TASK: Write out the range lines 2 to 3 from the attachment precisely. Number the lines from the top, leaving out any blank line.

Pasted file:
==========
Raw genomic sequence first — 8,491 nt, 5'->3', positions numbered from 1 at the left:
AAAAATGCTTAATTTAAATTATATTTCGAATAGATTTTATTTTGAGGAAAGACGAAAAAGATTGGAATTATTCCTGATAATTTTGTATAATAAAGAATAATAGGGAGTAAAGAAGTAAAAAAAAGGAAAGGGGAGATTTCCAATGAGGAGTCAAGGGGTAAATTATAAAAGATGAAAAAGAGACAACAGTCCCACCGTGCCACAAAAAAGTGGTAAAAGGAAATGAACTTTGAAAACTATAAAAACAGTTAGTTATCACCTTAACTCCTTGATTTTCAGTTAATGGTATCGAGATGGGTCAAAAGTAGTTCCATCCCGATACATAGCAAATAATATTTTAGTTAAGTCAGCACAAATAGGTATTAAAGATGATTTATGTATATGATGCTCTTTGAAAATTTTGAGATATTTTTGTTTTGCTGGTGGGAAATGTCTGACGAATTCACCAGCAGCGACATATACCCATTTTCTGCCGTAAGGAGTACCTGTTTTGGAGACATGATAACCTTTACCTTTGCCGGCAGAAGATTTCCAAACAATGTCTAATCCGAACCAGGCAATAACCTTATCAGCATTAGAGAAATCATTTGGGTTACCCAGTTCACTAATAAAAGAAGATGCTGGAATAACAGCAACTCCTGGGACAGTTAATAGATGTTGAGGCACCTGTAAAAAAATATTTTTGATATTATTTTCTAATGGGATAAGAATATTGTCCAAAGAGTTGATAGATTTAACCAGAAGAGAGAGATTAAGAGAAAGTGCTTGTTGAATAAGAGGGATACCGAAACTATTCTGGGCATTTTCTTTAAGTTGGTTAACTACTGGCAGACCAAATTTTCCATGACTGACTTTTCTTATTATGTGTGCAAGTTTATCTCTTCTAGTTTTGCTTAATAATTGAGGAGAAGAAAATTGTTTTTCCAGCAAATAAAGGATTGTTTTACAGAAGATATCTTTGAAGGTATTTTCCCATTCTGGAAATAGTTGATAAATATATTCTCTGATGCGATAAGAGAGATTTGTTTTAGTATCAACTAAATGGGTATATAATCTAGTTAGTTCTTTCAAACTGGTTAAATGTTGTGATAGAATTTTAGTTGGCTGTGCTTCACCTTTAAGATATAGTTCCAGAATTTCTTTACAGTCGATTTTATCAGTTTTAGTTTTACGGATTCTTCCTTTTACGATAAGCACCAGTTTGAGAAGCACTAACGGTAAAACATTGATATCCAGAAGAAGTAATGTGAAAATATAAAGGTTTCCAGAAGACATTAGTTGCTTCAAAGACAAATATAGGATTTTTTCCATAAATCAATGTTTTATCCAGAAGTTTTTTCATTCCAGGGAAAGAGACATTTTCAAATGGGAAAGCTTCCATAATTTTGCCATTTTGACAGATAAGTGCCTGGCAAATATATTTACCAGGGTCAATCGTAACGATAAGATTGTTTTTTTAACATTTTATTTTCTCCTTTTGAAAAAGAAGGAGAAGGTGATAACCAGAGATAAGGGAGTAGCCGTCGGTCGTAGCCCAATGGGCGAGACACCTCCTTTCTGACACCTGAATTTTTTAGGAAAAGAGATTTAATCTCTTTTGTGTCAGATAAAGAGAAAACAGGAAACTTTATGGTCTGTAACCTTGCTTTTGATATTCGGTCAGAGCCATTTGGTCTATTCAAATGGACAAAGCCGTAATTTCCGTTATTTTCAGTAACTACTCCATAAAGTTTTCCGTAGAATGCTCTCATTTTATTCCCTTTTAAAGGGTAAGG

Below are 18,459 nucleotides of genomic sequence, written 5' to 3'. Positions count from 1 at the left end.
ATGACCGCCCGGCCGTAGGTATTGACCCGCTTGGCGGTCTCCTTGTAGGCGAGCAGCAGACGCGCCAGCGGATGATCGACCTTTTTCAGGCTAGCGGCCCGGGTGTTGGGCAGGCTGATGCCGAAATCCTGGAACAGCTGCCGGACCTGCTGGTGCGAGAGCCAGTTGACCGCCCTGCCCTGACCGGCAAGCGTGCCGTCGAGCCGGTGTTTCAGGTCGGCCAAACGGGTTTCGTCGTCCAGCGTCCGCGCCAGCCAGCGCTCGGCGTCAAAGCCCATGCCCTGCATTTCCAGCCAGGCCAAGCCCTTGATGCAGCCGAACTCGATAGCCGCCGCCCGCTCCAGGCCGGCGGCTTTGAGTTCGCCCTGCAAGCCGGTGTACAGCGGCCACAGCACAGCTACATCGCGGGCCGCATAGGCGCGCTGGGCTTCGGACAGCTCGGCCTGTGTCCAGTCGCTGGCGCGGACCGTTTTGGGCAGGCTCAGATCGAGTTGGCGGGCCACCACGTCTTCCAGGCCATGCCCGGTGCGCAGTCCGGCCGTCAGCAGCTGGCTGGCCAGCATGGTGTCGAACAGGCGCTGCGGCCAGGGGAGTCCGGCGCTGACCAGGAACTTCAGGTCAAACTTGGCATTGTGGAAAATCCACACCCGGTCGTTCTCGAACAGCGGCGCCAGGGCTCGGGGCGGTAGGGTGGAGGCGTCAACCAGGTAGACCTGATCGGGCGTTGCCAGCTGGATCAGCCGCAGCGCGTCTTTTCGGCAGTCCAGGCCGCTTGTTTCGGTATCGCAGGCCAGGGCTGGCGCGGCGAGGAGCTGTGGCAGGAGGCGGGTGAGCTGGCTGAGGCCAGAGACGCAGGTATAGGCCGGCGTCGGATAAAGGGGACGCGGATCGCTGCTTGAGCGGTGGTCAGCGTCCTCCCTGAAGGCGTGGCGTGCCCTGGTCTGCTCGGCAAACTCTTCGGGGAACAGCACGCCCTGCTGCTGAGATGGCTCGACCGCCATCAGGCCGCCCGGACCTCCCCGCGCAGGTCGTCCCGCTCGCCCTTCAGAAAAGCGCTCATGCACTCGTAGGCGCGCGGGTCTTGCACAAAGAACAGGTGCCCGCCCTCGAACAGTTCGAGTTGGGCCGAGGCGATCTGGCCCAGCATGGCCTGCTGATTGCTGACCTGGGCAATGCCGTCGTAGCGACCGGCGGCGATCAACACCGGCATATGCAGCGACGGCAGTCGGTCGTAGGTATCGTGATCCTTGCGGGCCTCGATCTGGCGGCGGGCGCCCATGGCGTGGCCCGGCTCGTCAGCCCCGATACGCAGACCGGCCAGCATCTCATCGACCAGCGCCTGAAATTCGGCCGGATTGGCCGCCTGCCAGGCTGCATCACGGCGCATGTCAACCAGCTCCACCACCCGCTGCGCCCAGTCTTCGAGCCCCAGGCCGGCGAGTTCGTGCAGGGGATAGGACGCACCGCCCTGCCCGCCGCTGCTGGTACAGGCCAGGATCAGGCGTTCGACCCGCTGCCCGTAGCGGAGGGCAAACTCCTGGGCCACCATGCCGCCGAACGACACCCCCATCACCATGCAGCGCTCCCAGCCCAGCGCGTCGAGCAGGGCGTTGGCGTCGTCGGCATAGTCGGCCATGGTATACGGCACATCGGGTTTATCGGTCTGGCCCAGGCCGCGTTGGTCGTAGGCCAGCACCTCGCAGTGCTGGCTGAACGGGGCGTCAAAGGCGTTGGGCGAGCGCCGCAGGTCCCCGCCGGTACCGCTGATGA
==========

AAAAATGCTTAATTTAAATTATATTTCGAATAGATTTTATTTTGAGGAAAGACGAAAAAGATTGGAATTATTCCTGATAATTTTGTATAATAAAGAATAATAGGGAGTAAAGAAGTAAAAAAAAGGAAAGGGGAGATTTCCAATGAGGAGTCAAGGGGTAAATTATAAAAGATGAAAAAGAGACAACAGTCCCACCGTGCCACAAAAAAGTGGTAAAAGGAAATGAACTTTGAAAACTATAAAAACAGTTAGTTATCACCTTAACTCCTTGATTTTCAGTTAATGGTATCGAGATGGGTCAAAAGTAGTTCCATCCCGATACATAGCAAATAATATTTTAGTTAAGTCAGCACAAATAGGTATTAAAGATGATTTATGTATATGATGCTCTTTGAAAATTTTGAGATATTTTTGTTTTGCTGGTGGGAAATGTCTGACGAATTCACCAGCAGCGACATATACCCATTTTCTGCCGTAAGGAGTACCTGTTTTGGAGACATGATAACCTTTACCTTTGCCGGCAGAAGATTTCCAAACAATGTCTAATCCGAACCAGGCAATAACCTTATCAGCATTAGAGAAATCATTTGGGTTACCCAGTTCACTAATAAAAGAAGATGCTGGAATAACAGCAACTCCTGGGACAGTTAATAGATGTTGAGGCACCTGTAAAAAAATATTTTTGATATTATTTTCTAATGGGATAAGAATATTGTCCAAAGAGTTGATAGATTTAACCAGAAGAGAGAGATTAAGAGAAAGTGCTTGTTGAATAAGAGGGATACCGAAACTATTCTGGGCATTTTCTTTAAGTTGGTTAACTACTGGCAGACCAAATTTTCCATGACTGACTTTTCTTATTATGTGTGCAAGTTTATCTCTTCTAGTTTTGCTTAATAATTGAGGAGAAGAAAATTGTTTTTCCAGCAAATAAAGGATTGTTTTACAGAAGATATCTTTGAAGGTATTTTCCCATTCTGGAAATAGTTGATAAATATATTCTCTGATGCGATAAGAGAGATTTGTTTTAGTATCAACTAAATGGGTATATAATCTAGTTAGTTCTTTCAAACTGGTTAAATGTTGTGATAGAATTTTAGTTGGCTGTGCTTCACCTTTAAGATATAGTTCCAGAATTTCTTTACAGTCGATTTTATCAGTTTTAGTTTTACGGATTCTTCCTTTTACGATAAGCACCAGTTTGAGAAGCACTAACGGTAAAACATTGATATCCAGAAGAAGTAATGTGAAAATATAAAGGTTTCCAGAAGACATTAGTTGCTTCAAAGACAAATATAGGATTTTTTCCATAAATCAATGTTTTATCCAGAAGTTTTTTCATTCCAGGGAAAGAGACATTTTCAAATGGGAAAGCTTCCATAATTTTGCCATTTTGACAGATAAGTGCCTGGCAAATATATTTACCAGGGTCAATCGTAACGATAAGATTGTTTTTTTAACATTTTATTTTCTCCTTTTGAAAAAGAAGGAGAAGGTGATAACCAGAGATAAGGGAGTAGCCGTCGGTCGTAGCCCAATGGGCGAGACACCTCCTTTCTGACACCTGAATTTTTTAGGAAAAGAGATTTAATCTCTTTTGTGTCAGATAAAGAGAAAACAGGAAACTTTATGGTCTGTAACCTTGCTTTTGATATTCGGTCAGAGCCATTTGGTCTATTCAAATGGACAAAGCCGTAATTTCCGTTATTTTCAGTAACTACTCCATAAAGTTTTCCGTAGAATGCTCTCATTTTATTCCCTTTTAAAGGGTAAGG

Below are 18,459 nucleotides of genomic sequence, written 5' to 3'. Positions count from 1 at the left end.